Process Variability


Rhonda pondering Process Variability
What causes Process Variability?

Everyone knows what Process Variability is and what causes it.

Just kidding.  Most people don’t. 

But they should if they’re running any kind of making/manufacturing/producing business.

Process Variability: Manufacturers’ Nemesis

Yeah, honestly, life would be a lot easier without process variability.  

Process variability is just what it sounds like: we think we do the same process the same way over and over again… but actually, we don’t get exactly the same result every time!  And the reason is statistical fluctuation. Just as every snowflake, every tree, or every wave in the ocean is different, every product we make ends up being a tiny bit different from any other product we’ve made.

This is beautiful when it comes to trees, waves, and snowflakes. (And, to a certain extent, that’s part of the appeal of handmade products.) But it becomes a problem when that variability happens to affect the function of our product. 

Rhonda learned this the hard way…

Rhonda in her workshop
This is Rhonda

If you’re a regular PCat reader, you know that Rhonda is a retired nurse who now runs a business making and selling wooden items like coasters and beer mugs.  And if you read our (link: last article), you also know that she recently had some problems with her coasters.  Specifically, some of them weren’t coming out flat!

So she asked her friend Process Cat for some help.

Rhonda outside Process Cat’s apartment
Buzz me in!  I need help!!!

Once inside, Rhonda explained the problem with her coasters: she and her one part-time employee (a local high school kid named Nathan) did the process the exact same way every time, using the same species of wood, from the same supplier… but sometimes, the coasters were thick.  Sometimes they were thin.  And sometimes, part of the coaster was thick while other parts were thin!  (That part was the problem.  People who pay a premium for handmade wooden coasters don’t like it when the coaster causes them to spill their beer, apparently.)


At Process Cat’s suggestion, the first thing they checked was Rhonda’s work instructions.  Was everything being done exactly the way it was written down?  Had any innocent-seeming “off-the-book” changes been made?  (Like using a new type of varnish?)  Were there any ambiguities in the instructions that could lead to Rhonda’s coasters coming out different from Nathan’s?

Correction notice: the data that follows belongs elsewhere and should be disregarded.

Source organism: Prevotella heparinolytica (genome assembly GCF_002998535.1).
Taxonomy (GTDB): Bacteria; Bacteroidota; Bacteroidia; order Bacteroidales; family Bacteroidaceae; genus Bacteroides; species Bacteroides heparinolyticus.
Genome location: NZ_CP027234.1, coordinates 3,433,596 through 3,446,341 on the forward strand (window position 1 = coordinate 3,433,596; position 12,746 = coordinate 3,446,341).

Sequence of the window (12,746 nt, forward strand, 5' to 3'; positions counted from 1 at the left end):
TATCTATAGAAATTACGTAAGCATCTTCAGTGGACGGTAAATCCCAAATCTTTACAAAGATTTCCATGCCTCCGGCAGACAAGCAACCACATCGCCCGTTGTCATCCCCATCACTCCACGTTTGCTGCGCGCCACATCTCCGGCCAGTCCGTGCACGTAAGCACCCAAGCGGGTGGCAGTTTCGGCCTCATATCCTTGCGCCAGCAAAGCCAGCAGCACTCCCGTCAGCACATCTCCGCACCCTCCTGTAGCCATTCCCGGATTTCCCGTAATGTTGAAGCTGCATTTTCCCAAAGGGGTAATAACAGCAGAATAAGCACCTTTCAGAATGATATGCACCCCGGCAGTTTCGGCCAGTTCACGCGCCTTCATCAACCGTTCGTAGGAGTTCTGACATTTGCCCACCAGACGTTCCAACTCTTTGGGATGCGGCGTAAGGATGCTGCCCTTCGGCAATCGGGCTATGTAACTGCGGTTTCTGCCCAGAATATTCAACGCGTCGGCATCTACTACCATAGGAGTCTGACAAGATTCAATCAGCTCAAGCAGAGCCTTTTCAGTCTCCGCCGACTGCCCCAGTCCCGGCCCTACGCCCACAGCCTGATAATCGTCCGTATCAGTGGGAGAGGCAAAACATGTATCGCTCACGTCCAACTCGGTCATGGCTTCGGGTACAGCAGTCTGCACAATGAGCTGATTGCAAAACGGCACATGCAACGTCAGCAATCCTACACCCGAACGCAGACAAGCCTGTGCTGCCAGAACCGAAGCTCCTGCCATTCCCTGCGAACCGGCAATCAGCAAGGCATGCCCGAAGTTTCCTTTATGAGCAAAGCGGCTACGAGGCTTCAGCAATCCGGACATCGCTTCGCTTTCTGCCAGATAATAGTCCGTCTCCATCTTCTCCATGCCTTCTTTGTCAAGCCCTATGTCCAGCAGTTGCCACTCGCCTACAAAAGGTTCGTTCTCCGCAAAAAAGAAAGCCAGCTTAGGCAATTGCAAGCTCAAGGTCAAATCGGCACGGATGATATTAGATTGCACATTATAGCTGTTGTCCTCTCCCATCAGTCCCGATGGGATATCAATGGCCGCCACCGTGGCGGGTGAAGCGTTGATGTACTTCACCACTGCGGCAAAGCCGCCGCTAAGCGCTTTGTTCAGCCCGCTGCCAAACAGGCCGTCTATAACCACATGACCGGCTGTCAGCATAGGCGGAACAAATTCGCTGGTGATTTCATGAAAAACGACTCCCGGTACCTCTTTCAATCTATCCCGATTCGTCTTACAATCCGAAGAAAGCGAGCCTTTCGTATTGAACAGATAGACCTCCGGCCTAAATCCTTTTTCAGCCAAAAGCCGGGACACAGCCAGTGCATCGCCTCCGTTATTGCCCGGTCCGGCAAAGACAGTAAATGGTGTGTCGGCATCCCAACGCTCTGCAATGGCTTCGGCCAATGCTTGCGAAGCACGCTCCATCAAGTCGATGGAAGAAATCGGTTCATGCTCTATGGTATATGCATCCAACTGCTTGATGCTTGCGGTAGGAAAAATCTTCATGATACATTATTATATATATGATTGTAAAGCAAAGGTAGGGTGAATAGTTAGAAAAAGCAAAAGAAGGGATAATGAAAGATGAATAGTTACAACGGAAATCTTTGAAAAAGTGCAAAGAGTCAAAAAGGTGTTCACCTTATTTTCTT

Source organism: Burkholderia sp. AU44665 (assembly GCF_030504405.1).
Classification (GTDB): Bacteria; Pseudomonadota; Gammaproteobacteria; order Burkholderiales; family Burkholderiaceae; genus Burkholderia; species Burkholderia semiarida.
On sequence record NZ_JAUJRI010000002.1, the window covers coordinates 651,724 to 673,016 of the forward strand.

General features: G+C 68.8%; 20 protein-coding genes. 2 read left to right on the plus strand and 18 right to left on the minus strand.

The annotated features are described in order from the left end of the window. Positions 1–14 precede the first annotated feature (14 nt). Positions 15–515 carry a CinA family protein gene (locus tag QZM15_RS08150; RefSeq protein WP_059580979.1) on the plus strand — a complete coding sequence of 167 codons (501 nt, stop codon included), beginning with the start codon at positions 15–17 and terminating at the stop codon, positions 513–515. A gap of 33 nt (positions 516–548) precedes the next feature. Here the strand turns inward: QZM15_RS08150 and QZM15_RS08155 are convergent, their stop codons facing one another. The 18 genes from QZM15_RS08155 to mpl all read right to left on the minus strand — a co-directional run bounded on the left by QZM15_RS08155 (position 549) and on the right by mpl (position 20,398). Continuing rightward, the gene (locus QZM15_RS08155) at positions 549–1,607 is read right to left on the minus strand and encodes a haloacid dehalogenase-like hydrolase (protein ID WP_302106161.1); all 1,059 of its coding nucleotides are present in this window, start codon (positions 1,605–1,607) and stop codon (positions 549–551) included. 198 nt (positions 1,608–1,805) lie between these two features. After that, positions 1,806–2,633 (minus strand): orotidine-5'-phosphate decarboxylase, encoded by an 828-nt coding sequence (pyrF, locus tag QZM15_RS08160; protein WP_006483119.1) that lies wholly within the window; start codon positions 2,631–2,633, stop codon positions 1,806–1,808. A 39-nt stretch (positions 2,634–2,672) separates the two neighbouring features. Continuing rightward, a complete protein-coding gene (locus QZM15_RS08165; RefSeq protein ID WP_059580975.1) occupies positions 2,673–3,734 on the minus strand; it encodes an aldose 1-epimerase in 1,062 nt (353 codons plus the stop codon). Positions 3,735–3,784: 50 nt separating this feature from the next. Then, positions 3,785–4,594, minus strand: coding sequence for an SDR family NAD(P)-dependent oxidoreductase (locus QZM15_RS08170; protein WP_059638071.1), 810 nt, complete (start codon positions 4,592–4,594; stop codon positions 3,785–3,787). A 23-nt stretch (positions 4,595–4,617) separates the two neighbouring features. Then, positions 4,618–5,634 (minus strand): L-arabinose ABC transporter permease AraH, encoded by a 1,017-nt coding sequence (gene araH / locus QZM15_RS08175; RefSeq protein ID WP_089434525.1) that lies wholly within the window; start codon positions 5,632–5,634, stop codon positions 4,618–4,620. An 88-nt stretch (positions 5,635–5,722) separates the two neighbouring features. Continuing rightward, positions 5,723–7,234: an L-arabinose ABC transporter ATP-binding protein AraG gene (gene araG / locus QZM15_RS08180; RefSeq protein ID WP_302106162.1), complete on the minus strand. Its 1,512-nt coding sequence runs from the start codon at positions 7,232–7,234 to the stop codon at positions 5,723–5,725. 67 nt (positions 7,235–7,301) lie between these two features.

Rhonda and Process Cat look for sources of Process Variability
Hmmm, this all looks pretty clear…

Satisfied that the problem wasn’t people or materials, Process Cat next recommended that they check the equipment.  Was the bandsaw due for maintenance?

Rhonda performs routine maintenance on her bandsaw
It wasn’t, but Rhonda did it anyway.

So Process Cat finally recommended that they check the thing that’s usually the culprit when you’ve checked all the other things.

The Surprisingly Common Cause of Process Variability: Environmental Factors

Yes, PCat and Rhonda were right to check their technique, materials, and equipment first.  But when you’ve checked all those and still haven’t found the answer, it’s usually something in the environment.

So Process Cat loaned Rhonda…

A hygrometer-thermometer
A hygrometer-thermometer!

A hygrometer, as you may know, is a device that measures ambient humidity.  A thermometer, as I really hope you know, measures temperature.

And it was the hygrometer

Yup, the humidity.  When Rhonda and Process Cat looked back through her records, they saw that ambient humidity correlated with the variability in her coasters.  

What Rhonda did with that information is a story for the next article.  But in the meantime..

Rhonda and Process Cat toasting
Let’s just celebrate finding the cause!

Weekly Challenge:

If you have unexplained variability in your process, do a systematic review like Rhonda did!  And come back next time to learn what you can actually do about that variability.

M.G. Rhoads shares her deep engineering

through engaging stories that make manufacturing principles easy to use and understand.

“I show makers, inventors and entrepreneurs the secrets big companies use to run a successful manufacturing line!”

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